Here are some helpful tips from Consumer Reports on how to best take care of your yard before it’s time to stow your mower—and get out your snow blower..
1. Deal With Your Leaves
The first step to dealing with leaves? Deciding whether you even need to collect them at all. There are environmental benefits to letting them lie where they fall. But of course, some folks find that unsightly or would rather put them to use in a compost pile or as mulch around trees. A rake will work fine for clearing, but a leaf blower is much faster, and you can use one for sweeping porches and walkways, too.
2. Tend to Your Grass
Most grass varieties continue to grow when average soil temperature remains above 55 degrees. You’ll need to continue cutting with a lawn mower or tractor, albeit less frequently than you do during the prime growing months in late spring. Apply fertilizer and aerate now, and if you don’t plan to collect your leaves, consider using a mulching kit with your mower. (Churning fallen leaves into fine mulch helps the soil absorb their nutrients and helps reduce the quantity of fertilizer you’ll need to use.)
3. Take Care of Your Trees
Autumn is the best time to prune and transplant most trees and shrubs. Trying to do it in spring or summer can shock them, right when they’re budding or blooming. The time is also right to trim back or lop off dead or dangling branches, since hurricane season is immediately followed by winter storms in much of the country, and any storm can cause a dead limb to fall on your property. Loppers will suffice for small jobs, but only a chain saw will work for larger limbs.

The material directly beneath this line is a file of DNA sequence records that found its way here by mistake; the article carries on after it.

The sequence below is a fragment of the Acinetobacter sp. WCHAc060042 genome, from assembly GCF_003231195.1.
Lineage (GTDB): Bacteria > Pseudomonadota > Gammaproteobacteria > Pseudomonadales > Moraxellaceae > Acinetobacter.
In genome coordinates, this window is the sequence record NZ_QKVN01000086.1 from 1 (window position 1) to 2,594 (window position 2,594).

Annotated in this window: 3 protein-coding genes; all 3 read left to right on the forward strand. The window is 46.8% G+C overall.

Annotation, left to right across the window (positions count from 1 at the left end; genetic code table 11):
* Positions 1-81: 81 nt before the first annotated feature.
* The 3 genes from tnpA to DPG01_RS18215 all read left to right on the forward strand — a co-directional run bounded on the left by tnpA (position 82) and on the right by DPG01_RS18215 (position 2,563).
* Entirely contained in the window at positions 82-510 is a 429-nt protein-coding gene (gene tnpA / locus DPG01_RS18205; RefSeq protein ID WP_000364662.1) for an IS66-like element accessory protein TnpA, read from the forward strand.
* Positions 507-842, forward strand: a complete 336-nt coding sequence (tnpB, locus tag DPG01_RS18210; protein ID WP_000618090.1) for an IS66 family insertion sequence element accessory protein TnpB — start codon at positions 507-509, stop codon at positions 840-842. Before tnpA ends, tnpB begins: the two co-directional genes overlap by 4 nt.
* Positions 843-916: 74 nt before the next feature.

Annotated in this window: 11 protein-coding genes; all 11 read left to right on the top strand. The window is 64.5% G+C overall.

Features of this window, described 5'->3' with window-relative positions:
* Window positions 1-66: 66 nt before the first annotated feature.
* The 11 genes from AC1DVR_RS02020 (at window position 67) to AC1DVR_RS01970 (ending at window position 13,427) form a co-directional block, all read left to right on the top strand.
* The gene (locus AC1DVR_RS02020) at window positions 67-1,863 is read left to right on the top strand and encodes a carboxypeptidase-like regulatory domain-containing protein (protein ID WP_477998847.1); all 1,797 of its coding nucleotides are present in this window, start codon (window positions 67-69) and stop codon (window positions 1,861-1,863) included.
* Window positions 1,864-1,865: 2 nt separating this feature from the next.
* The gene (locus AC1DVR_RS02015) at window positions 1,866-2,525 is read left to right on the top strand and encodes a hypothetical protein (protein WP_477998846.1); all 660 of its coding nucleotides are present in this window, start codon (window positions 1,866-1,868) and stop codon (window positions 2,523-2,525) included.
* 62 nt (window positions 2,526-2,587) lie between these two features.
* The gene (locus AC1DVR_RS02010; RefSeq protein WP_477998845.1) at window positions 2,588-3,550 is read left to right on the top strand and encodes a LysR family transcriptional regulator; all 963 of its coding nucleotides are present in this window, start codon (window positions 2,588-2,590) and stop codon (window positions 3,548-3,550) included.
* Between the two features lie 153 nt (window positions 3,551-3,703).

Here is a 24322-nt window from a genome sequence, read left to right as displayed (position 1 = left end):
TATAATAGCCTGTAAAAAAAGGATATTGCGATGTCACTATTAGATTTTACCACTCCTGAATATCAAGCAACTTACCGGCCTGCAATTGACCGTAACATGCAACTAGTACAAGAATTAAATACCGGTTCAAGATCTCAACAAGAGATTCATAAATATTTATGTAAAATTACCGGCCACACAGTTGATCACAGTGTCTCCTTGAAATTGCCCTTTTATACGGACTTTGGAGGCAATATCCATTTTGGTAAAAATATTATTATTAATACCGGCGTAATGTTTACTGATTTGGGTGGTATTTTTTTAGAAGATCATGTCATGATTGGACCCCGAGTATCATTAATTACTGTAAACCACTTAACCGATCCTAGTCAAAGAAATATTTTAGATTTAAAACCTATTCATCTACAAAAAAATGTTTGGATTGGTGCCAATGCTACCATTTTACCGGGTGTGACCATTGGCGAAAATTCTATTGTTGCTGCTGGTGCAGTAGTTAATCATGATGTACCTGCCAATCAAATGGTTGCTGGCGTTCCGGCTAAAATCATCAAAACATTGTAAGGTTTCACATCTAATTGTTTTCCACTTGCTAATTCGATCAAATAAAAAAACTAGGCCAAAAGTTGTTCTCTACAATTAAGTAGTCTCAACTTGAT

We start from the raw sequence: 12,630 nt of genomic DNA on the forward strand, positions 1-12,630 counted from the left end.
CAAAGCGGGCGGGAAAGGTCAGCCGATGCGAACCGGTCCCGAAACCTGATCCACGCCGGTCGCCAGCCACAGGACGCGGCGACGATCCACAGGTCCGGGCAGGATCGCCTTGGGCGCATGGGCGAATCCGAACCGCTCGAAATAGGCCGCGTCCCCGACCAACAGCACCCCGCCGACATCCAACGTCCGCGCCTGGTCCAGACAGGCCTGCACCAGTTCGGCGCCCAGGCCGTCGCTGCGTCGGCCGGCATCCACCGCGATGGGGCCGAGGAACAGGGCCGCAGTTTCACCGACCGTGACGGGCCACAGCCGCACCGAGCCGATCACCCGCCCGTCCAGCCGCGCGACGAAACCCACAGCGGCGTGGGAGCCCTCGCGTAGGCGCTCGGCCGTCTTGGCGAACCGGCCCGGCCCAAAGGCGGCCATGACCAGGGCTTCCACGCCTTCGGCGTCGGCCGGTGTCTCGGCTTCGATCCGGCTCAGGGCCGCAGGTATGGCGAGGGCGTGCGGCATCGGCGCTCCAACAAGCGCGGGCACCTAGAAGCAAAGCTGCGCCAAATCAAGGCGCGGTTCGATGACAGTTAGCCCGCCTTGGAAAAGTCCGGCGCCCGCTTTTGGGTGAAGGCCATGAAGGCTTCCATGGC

4. Store Your Mower and Other Yard Gear
If you loathe caring for your lawn, one silver lining is that fall coincides with the end of mowing, string trimming, and hedge clipping for much of the country. But unless you plan on moving south, you need to give those tools some TLC so they’ll start easily next season. Take the time to store them properly, and mark your calendar to remember to show them a little love over the winter.
5. Get Ready for Snow
Live in an area with heavy snowfall most winters? It’s not too early to think about how you’ll clear it. If you’ve got a small walkway, a good shovel will suffice, but you’ll want a snow blower if you have a long driveway or a detached garage more than a few feet from the house. If you own a snow blower, make sure it starts. If you don’t, consider buying one before everyone else rushes to the home center before the first winter storm.